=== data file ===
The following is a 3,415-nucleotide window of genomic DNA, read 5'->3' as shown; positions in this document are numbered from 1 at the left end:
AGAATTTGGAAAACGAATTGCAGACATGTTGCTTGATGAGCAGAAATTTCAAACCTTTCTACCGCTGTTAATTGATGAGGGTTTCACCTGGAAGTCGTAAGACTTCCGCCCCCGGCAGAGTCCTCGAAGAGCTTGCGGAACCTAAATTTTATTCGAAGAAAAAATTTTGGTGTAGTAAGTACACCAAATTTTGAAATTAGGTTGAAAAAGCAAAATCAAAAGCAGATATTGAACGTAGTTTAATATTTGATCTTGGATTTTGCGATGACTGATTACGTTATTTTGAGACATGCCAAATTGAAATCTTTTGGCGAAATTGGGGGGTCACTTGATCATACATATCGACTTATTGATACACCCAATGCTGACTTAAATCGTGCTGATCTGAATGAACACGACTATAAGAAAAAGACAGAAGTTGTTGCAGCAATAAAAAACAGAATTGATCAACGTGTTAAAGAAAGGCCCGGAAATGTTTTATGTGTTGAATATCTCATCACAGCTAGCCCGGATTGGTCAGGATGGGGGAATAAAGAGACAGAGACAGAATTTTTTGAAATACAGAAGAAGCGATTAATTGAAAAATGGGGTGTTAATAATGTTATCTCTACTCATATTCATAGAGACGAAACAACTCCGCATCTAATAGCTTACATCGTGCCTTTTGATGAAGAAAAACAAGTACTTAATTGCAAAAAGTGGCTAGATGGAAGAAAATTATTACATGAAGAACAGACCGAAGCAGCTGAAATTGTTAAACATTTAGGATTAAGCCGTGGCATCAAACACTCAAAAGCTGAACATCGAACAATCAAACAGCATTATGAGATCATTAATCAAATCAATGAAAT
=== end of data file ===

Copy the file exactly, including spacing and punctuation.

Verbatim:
The following is a 3,415-nucleotide window of genomic DNA, read 5'->3' as shown; positions in this document are numbered from 1 at the left end:
AGAATTTGGAAAACGAATTGCAGACATGTTGCTTGATGAGCAGAAATTTCAAACCTTTCTACCGCTGTTAATTGATGAGGGTTTCACCTGGAAGTCGTAAGACTTCCGCCCCCGGCAGAGTCCTCGAAGAGCTTGCGGAACCTAAATTTTATTCGAAGAAAAAATTTTGGTGTAGTAAGTACACCAAATTTTGAAATTAGGTTGAAAAAGCAAAATCAAAAGCAGATATTGAACGTAGTTTAATATTTGATCTTGGATTTTGCGATGACTGATTACGTTATTTTGAGACATGCCAAATTGAAATCTTTTGGCGAAATTGGGGGGTCACTTGATCATACATATCGACTTATTGATACACCCAATGCTGACTTAAATCGTGCTGATCTGAATGAACACGACTATAAGAAAAAGACAGAAGTTGTTGCAGCAATAAAAAACAGAATTGATCAACGTGTTAAAGAAAGGCCCGGAAATGTTTTATGTGTTGAATATCTCATCACAGCTAGCCCGGATTGGTCAGGATGGGGGAATAAAGAGACAGAGACAGAATTTTTTGAAATACAGAAGAAGCGATTAATTGAAAAATGGGGTGTTAATAATGTTATCTCTACTCATATTCATAGAGACGAAACAACTCCGCATCTAATAGCTTACATCGTGCCTTTTGATGAAGAAAAACAAGTACTTAATTGCAAAAAGTGGCTAGATGGAAGAAAATTATTACATGAAGAACAGACCGAAGCAGCTGAAATTGTTAAACATTTAGGATTAAGCCGTGGCATCAAACACTCAAAAGCTGAACATCGAACAATCAAACAGCATTATGAGATCATTAATCAAATCAATGAAAT